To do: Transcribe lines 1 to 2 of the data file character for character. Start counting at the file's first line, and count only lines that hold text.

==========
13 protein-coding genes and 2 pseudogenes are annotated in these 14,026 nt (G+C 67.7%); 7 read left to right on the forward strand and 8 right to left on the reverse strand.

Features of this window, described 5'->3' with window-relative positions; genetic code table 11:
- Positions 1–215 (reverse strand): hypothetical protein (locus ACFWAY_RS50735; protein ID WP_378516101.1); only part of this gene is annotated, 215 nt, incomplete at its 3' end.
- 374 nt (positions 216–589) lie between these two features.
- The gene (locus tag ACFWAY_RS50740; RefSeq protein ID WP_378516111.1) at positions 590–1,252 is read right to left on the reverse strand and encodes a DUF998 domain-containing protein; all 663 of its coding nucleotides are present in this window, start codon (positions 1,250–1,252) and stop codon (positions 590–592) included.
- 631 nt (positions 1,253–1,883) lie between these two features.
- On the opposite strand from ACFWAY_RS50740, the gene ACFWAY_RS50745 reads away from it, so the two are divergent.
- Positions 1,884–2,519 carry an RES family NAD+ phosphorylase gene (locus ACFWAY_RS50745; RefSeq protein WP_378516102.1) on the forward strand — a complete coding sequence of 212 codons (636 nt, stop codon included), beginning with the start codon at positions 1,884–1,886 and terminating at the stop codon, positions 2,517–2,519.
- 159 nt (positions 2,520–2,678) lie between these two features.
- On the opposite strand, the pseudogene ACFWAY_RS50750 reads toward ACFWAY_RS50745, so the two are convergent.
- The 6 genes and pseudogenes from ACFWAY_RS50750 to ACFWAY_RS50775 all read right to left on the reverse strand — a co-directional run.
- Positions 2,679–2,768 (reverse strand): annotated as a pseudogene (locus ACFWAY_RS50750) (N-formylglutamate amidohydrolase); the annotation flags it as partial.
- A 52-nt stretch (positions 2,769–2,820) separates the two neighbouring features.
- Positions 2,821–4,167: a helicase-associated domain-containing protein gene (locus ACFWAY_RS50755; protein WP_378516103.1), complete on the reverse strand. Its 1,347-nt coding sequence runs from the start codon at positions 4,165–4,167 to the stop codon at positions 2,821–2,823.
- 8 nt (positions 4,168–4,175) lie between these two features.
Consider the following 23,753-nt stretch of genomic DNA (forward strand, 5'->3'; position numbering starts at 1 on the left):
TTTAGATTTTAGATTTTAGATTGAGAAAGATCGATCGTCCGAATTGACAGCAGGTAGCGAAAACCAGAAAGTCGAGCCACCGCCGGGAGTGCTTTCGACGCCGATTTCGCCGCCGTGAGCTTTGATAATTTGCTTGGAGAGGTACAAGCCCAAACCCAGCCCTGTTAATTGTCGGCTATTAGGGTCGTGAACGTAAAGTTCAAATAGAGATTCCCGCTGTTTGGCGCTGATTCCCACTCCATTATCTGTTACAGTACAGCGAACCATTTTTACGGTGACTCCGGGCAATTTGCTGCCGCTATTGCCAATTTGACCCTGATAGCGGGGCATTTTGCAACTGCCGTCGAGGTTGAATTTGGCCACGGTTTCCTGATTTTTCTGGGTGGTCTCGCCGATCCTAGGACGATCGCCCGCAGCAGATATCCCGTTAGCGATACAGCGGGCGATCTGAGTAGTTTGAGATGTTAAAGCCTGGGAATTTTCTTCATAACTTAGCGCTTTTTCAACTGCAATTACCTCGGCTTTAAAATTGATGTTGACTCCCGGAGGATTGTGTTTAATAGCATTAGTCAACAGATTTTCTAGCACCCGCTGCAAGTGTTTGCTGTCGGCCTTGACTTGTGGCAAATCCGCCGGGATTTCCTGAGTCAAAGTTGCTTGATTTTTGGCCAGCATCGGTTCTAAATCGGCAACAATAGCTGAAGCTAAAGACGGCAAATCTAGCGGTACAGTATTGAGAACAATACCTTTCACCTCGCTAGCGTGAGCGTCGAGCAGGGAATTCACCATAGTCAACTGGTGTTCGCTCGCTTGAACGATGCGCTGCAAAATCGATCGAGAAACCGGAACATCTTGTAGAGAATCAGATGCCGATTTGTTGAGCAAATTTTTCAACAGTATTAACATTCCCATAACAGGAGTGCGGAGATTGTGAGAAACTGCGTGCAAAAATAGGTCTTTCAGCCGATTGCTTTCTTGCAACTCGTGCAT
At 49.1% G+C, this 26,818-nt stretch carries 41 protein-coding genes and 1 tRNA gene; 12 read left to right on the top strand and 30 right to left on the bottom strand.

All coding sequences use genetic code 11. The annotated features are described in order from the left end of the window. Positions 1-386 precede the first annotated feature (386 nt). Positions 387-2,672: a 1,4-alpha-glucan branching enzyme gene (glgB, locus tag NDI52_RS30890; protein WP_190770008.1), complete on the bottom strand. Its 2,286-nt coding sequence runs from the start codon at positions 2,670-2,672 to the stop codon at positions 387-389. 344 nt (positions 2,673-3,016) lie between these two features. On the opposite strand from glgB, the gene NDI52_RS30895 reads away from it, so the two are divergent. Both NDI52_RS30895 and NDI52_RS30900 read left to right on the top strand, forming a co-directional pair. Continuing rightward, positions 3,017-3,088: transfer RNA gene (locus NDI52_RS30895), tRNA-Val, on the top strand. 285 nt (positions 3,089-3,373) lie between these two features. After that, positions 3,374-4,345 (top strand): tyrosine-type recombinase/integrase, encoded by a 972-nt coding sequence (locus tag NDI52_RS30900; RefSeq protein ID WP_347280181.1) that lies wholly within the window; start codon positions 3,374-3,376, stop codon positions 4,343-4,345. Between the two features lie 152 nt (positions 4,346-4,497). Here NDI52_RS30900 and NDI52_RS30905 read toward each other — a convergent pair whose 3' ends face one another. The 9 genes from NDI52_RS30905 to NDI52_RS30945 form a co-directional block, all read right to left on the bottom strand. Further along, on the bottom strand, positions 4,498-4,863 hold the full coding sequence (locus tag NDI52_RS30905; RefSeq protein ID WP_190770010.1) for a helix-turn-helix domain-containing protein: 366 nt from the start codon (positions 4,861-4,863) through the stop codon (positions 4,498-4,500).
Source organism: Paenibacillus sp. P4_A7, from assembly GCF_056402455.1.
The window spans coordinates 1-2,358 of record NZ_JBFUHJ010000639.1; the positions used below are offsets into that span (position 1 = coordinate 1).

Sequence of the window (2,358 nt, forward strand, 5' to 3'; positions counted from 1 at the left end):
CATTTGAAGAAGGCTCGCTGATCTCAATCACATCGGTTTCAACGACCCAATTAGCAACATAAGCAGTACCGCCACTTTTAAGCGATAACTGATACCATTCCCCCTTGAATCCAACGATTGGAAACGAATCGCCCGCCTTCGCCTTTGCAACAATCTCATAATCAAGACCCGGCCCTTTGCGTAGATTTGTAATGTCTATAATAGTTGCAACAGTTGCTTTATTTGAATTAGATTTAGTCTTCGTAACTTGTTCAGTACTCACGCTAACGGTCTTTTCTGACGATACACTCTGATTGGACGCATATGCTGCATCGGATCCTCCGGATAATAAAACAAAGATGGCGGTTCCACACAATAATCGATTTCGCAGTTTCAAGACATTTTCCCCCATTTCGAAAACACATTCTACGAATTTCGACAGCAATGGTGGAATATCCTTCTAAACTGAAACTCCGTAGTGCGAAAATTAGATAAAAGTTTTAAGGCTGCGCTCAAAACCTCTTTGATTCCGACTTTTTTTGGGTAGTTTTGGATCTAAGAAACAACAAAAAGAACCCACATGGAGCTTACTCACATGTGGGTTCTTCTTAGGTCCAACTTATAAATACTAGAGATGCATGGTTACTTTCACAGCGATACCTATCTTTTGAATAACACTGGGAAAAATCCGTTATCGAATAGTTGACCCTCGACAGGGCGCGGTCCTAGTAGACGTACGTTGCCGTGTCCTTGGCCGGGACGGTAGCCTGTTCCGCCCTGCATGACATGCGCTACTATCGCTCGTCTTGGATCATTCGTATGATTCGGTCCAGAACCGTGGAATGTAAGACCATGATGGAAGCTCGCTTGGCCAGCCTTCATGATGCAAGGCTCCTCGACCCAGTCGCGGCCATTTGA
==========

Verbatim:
13 protein-coding genes and 2 pseudogenes are annotated in these 14,026 nt (G+C 67.7%); 7 read left to right on the forward strand and 8 right to left on the reverse strand.

Features of this window, described 5'->3' with window-relative positions; genetic code table 11: